EVERETT – The family of a man long missing in Washington’s March 22 landslide is confirming that the latest remains discovered were his.
Steven Hadaway was installing a satellite television dish at a home when the slide struck. The 53-year-old’s brother confirmed to KIRO-TV on Monday that the remains found last Thursday were his.
The slide occurred when a rain-soaked hillside above the North Fork of the Stillaguamish River gave way, obliterating a neighborhood in Oso, about an hour northeast of Seattle.
The remains of 42 people have now been recovered, with one person known to be missing – 44-year-old Kris Regelbrugge, whose husband also died.
Authorities ended the active search for bodies late last month, but work continues to rebuild a highway through the area.
Four skiers lifted to safety after causing avalanche
BUTTE – Four skiers were rescued after several were caught in an avalanche near Butte in Western Montana.
A helicopter from Malmstrom Air Force Base lifted the skiers out early Monday morning after ground rescuers couldn’t reach them.
One skier was taken to a hospital and treated for a diabetic emergency. However, no one remained in the hospital by noon Monday.
Rescue officials told the Montana Standard that the skiers were in a restricted area and caused the avalanche.
The skiers said they believed the area was not off-limits.
Among those rescued was Amanda Curtis, a state legislator who also teaches at Butte High School.
Curtis said the skiers are experienced backcountry skiers and had skied that spot for 15 years.
Rafter dies after falling into Skykomish River
GOLD BAR, Wash. – A rafter from Seattle died after falling into the Skykomish River east of Gold Bar during a rafting trip.
The 35-year-old man had reportedly been wearing appropriate gear, including a helmet and life jacket. He was rafting Sunday afternoon in a group with a company based out of Peshastin, the Daily Herald reported.
The Snohomish County Sheriff’s Office responded at about 3:45 p.m. to a report of the rafter being given CPR after going into the water near Boulder Drop.
The Sheriff’s Office marine unit is investigating, and the Snohomish County Medical Examiner’s Office is expected to determine the cause of death and to release the man’s name.
Injured climber plucked from side of Mount Hood
PORTLAND – A climber who fell hundreds of feet down Mount Hood was rescued by a helicopter and transported to a Portland hospital.
Clackamas County sheriff’s Deputy Marcus Mendoza told KGW the 59-year-old Tualatin man fell on the south side of Mount Hood about 8:45 a.m. Saturday.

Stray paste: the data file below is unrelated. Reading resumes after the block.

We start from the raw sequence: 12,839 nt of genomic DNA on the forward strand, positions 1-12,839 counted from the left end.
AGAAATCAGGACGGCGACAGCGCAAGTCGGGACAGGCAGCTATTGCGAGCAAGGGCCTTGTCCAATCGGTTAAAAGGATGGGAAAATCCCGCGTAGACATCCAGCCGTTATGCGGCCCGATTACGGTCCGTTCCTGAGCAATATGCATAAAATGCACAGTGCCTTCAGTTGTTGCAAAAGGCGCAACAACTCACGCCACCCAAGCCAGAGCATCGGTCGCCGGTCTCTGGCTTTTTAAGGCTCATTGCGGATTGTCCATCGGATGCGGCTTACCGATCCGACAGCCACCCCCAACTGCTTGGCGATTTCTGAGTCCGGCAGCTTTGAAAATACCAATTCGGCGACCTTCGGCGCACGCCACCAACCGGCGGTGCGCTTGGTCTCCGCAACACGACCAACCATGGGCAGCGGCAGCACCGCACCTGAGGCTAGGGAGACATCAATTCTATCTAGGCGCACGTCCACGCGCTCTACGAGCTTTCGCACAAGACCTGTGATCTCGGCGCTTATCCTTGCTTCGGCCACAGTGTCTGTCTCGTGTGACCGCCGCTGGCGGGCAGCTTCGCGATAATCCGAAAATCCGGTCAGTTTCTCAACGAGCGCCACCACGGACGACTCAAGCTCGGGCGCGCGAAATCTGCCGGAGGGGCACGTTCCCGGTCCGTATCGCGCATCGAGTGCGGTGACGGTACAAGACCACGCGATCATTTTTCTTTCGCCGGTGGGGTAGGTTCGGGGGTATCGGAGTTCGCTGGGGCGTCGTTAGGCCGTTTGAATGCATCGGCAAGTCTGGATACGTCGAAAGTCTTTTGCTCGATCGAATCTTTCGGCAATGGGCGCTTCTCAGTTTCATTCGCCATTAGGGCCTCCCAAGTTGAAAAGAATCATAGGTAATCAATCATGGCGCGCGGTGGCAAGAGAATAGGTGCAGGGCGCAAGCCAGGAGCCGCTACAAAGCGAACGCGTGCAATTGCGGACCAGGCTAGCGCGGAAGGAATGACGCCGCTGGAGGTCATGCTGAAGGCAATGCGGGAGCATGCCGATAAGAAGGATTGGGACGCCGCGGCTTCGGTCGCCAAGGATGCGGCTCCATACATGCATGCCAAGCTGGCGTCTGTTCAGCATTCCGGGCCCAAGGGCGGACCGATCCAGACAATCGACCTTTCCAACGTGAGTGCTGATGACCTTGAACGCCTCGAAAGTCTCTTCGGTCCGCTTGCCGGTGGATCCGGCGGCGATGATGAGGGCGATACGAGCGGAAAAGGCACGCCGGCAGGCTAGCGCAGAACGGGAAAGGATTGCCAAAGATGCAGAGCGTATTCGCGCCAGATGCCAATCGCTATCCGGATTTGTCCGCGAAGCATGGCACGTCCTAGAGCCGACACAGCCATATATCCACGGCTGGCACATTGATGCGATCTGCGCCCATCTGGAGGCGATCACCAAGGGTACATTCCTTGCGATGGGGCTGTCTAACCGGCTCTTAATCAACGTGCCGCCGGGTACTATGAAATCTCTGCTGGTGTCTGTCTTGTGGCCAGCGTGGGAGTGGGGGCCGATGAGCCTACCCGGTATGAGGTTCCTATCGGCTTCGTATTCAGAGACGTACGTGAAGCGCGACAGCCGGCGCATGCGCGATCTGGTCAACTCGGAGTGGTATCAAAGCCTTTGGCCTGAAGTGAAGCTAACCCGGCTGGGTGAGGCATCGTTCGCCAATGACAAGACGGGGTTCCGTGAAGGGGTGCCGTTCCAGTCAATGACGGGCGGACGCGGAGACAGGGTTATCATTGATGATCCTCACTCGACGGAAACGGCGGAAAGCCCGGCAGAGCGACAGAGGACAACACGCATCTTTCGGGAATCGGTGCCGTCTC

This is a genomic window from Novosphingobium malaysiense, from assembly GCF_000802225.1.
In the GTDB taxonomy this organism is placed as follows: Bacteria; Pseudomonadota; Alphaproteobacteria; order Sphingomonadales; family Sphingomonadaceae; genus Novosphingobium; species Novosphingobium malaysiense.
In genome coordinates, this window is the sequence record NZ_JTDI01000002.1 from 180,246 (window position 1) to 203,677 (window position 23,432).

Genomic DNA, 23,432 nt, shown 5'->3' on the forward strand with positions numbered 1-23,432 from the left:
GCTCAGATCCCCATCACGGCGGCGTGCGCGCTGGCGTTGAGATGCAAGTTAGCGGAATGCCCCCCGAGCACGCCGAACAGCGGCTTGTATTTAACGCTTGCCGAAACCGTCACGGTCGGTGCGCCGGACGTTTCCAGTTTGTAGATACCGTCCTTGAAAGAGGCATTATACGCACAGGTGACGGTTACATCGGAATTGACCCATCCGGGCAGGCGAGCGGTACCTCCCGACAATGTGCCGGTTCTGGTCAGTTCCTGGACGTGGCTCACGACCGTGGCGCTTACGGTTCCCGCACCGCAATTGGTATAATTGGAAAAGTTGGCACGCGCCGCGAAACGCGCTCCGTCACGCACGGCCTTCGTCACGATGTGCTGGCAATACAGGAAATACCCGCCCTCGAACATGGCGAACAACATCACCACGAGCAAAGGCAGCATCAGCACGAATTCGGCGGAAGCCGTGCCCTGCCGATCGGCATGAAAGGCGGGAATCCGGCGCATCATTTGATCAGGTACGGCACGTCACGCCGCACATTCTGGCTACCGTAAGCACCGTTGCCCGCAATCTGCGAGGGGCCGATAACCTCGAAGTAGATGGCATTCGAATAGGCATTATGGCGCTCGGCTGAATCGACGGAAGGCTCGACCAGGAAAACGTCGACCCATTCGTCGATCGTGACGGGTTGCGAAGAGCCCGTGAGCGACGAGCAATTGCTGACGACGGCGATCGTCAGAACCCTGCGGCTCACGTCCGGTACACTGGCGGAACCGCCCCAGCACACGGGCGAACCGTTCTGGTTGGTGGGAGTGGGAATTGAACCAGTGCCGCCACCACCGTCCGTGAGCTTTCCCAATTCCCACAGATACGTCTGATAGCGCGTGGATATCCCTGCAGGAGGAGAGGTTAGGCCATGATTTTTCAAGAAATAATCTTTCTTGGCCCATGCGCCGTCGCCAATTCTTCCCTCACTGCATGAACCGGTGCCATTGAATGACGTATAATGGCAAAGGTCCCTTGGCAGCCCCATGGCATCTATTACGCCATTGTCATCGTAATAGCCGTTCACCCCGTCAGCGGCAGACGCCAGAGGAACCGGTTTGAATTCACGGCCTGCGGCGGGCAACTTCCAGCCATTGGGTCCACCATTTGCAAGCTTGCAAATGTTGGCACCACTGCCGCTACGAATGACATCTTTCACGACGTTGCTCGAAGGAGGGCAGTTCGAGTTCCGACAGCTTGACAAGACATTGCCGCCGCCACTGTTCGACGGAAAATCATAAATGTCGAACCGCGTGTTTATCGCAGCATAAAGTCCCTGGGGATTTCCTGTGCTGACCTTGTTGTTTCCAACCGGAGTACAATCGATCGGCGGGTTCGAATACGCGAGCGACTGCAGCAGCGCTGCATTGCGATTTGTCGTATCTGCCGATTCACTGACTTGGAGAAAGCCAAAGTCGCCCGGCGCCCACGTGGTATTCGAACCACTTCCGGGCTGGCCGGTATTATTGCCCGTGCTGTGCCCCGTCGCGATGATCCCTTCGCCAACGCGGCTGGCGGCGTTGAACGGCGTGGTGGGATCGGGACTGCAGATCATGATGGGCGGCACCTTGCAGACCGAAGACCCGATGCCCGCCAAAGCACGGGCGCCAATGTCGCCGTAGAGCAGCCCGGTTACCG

Steve Rollins with Portland Mountain Rescue said Michael Adams slid into a fumarole, which is where steam and sulfur vent from the volcano. Adams was banged up but able to speak. Rescue crews reached him about noon Saturday and he was taken to Legacy Emanuel Hospital.
Adams appeared to have a fractured leg, possible rib fractures and other minor injuries.
Mount Hood, an 11,250-foot peak in the Cascade Range, is about 50 miles east of Portland.
Boise man accused of trafficking pot via mail
BOISE – A 21-year-old Boise man has been arrested on accusations he used the mail to traffic marijuana.
Boise police said they arrested Andrew R. Ralston following an investigation with U.S. postal inspectors. Police said officers stopped Ralston on Friday after he picked up a package from a Boise post office.
Police said a search of the package found several pounds of marijuana inside. The package was sent from a California address. A search of Ralston’s home resulted in finding additional marijuana and other illegal drugs, authorities said.
Ralston was charged with trafficking marijuana, and police say additional charges are possible.
Study team plans to trap, tag Grand Teton grizzly bears
JACKSON, Wyo. – Federal biologists will begin trapping and tagging grizzly bears in Grand Teton National Park this coming week.
The effort by the Interagency Grizzly Bear Study Team is aimed at keeping tabs on the Greater Yellowstone Ecosystem’s grizzlies.
“Monitoring of grizzly bear distribution, as well as their food selection and other activities, is vital to recovery of grizzlies across the Greater Yellowstone Ecosystem,” a statement from the study team said.
The grizzly trapping in the Tetons will continue until mid-October.
All trapping operations are located in the backcountry and away from hiking trails and campsites. The precise locations where the study team sets its traps are not publicized.
In the Greater Yellowstone area, there have been incidents related to the release of recently trapped bears.
In June 2010, a 70-year-old botanist was mauled and killed by a grizzly that hours before had been released by study team researchers near the East Gate of Yellowstone National Park. Two years later, a U.S. District Court judge ruled in favor of the government in acquitting the study team in a wrongful death suit.
In part because of the incident, the study team has made changes to its protocol for marking trapping areas.